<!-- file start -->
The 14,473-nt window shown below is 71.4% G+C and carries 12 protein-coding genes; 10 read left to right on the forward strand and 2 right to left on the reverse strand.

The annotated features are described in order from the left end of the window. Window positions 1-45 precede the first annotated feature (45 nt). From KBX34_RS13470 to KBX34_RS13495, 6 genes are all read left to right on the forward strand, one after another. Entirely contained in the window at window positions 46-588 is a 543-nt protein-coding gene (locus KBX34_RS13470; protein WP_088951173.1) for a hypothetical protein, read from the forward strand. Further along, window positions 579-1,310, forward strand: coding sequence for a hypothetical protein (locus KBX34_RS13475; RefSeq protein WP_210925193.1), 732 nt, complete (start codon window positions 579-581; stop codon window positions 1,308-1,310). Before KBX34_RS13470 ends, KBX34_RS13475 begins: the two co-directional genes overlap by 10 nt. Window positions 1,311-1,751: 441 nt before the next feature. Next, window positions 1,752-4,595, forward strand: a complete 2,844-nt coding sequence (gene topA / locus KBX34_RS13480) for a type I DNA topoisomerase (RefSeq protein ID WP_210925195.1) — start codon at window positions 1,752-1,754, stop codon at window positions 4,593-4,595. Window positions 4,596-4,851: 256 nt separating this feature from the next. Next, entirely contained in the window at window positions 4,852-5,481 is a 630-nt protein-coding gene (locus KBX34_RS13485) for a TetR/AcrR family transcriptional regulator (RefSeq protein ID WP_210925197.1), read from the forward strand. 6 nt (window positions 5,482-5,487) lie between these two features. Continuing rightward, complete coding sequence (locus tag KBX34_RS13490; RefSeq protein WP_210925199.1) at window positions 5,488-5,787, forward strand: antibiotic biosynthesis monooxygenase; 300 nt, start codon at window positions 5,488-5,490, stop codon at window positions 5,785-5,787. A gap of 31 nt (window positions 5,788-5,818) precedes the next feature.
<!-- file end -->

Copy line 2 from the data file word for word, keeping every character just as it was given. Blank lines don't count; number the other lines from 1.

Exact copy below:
The annotated features are described in order from the left end of the window. Window positions 1-45 precede the first annotated feature (45 nt). From KBX34_RS13470 to KBX34_RS13495, 6 genes are all read left to right on the forward strand, one after another. Entirely contained in the window at window positions 46-588 is a 543-nt protein-coding gene (locus KBX34_RS13470; protein WP_088951173.1) for a hypothetical protein, read from the forward strand. Further along, window positions 579-1,310, forward strand: coding sequence for a hypothetical protein (locus KBX34_RS13475; RefSeq protein WP_210925193.1), 732 nt, complete (start codon window positions 579-581; stop codon window positions 1,308-1,310). Before KBX34_RS13470 ends, KBX34_RS13475 begins: the two co-directional genes overlap by 10 nt. Window positions 1,311-1,751: 441 nt before the next feature. Next, window positions 1,752-4,595, forward strand: a complete 2,844-nt coding sequence (gene topA / locus KBX34_RS13480) for a type I DNA topoisomerase (RefSeq protein ID WP_210925195.1) — start codon at window positions 1,752-1,754, stop codon at window positions 4,593-4,595. Window positions 4,596-4,851: 256 nt separating this feature from the next. Next, entirely contained in the window at window positions 4,852-5,481 is a 630-nt protein-coding gene (locus KBX34_RS13485) for a TetR/AcrR family transcriptional regulator (RefSeq protein ID WP_210925197.1), read from the forward strand. 6 nt (window positions 5,482-5,487) lie between these two features. Continuing rightward, complete coding sequence (locus tag KBX34_RS13490; RefSeq protein WP_210925199.1) at window positions 5,488-5,787, forward strand: antibiotic biosynthesis monooxygenase; 300 nt, start codon at window positions 5,488-5,490, stop codon at window positions 5,785-5,787. A gap of 31 nt (window positions 5,788-5,818) precedes the next feature.